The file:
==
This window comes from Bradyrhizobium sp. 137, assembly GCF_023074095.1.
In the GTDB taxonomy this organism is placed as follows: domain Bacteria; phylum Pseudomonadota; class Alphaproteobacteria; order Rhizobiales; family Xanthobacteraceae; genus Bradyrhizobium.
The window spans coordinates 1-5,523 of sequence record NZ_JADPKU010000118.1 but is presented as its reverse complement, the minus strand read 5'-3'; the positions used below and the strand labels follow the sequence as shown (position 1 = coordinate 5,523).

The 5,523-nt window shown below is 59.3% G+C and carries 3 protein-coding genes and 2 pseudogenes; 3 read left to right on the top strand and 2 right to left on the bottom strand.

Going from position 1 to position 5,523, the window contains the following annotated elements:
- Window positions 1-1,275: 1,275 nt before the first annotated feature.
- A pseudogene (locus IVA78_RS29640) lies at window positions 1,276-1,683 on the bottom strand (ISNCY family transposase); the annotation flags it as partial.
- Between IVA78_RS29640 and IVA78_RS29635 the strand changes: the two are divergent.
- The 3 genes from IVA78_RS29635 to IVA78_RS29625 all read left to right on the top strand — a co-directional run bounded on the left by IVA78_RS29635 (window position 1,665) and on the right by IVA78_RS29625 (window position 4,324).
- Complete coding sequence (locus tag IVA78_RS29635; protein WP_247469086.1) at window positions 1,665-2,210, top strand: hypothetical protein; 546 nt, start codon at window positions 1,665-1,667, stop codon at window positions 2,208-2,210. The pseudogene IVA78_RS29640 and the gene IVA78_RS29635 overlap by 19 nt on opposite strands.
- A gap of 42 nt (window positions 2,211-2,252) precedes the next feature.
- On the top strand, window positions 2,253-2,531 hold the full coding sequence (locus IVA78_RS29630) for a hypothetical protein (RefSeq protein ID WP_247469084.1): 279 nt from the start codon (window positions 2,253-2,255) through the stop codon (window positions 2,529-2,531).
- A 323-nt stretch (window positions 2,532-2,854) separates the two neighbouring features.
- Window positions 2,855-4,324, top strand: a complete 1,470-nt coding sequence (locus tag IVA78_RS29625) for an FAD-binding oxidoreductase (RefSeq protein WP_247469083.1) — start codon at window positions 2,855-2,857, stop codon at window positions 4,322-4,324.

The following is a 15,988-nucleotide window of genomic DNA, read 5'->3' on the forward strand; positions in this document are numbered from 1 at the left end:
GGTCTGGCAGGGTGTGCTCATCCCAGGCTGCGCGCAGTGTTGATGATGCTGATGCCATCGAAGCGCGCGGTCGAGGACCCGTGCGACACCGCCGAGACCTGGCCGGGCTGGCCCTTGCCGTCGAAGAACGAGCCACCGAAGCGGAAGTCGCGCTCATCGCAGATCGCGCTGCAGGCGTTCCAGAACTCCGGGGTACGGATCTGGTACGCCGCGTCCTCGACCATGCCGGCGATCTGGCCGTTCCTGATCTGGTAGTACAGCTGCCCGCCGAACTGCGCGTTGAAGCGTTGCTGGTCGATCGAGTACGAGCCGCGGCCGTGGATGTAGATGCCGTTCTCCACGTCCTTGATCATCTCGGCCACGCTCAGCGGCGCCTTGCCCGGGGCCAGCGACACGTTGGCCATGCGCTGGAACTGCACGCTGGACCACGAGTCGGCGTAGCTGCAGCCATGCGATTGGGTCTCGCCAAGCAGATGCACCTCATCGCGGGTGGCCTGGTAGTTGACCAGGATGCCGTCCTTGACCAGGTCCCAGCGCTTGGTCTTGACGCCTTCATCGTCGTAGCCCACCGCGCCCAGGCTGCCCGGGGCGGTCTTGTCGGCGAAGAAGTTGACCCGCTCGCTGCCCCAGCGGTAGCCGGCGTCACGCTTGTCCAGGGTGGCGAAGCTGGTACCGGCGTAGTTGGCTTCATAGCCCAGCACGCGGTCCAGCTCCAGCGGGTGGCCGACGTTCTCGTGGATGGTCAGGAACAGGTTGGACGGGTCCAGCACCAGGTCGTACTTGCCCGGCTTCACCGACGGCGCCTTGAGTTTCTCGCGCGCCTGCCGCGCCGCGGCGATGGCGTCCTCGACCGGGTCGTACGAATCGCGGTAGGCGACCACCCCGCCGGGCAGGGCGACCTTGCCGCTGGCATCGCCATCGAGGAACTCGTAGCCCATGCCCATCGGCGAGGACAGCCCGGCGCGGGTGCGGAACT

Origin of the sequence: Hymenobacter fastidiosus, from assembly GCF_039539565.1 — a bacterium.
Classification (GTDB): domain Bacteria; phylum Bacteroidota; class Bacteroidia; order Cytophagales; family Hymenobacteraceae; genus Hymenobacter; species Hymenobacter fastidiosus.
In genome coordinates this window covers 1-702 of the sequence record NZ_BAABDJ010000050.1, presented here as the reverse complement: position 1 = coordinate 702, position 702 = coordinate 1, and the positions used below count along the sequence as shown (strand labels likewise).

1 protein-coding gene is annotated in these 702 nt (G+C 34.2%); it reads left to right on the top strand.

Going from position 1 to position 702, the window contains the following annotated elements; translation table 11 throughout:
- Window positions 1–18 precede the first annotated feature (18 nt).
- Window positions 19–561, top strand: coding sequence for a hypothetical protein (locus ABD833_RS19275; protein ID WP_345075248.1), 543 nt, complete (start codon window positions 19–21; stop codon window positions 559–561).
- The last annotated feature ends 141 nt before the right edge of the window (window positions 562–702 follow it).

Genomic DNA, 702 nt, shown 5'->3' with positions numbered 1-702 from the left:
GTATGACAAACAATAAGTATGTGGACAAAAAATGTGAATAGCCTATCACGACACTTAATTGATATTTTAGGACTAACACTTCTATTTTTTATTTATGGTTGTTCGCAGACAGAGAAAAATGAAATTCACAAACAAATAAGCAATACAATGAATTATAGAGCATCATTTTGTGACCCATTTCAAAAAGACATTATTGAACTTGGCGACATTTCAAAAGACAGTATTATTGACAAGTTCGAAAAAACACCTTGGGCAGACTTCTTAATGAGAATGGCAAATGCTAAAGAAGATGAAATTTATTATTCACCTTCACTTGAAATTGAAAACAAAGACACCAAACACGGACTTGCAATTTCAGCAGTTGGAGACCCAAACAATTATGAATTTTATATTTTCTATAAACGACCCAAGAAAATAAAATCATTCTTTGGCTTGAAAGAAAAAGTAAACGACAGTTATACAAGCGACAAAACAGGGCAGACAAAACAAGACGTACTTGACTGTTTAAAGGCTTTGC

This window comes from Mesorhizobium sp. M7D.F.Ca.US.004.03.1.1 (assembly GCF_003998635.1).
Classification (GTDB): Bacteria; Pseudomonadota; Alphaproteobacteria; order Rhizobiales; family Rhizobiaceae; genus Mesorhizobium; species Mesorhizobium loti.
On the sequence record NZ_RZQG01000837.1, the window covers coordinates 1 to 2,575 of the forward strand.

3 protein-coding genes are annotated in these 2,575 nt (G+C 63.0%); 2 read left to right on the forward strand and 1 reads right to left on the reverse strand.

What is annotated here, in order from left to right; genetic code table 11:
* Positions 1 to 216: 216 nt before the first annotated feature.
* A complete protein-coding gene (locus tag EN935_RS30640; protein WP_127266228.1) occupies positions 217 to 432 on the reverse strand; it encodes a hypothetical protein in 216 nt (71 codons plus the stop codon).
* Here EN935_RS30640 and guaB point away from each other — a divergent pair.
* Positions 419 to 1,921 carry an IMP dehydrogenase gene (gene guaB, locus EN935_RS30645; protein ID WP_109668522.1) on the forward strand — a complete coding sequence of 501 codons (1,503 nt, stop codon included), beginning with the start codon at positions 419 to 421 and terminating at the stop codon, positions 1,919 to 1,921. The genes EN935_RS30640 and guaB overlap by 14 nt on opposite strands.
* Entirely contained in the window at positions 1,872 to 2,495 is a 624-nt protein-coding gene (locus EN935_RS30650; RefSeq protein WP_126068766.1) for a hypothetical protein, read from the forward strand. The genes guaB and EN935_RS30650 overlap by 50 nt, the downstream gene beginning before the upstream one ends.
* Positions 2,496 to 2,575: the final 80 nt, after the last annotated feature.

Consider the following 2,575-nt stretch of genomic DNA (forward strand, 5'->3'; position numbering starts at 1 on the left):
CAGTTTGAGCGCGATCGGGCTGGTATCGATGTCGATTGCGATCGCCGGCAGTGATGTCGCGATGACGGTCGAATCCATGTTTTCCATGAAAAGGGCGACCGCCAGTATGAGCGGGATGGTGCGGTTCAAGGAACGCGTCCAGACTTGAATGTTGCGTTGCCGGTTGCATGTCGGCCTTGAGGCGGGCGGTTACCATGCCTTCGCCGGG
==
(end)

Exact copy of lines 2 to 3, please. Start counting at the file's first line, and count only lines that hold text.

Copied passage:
In the GTDB taxonomy this organism is placed as follows: domain Bacteria; phylum Pseudomonadota; class Alphaproteobacteria; order Rhizobiales; family Xanthobacteraceae; genus Bradyrhizobium.
The window spans coordinates 1-5,523 of sequence record NZ_JADPKU010000118.1 but is presented as its reverse complement, the minus strand read 5'-3'; the positions used below and the strand labels follow the sequence as shown (position 1 = coordinate 5,523).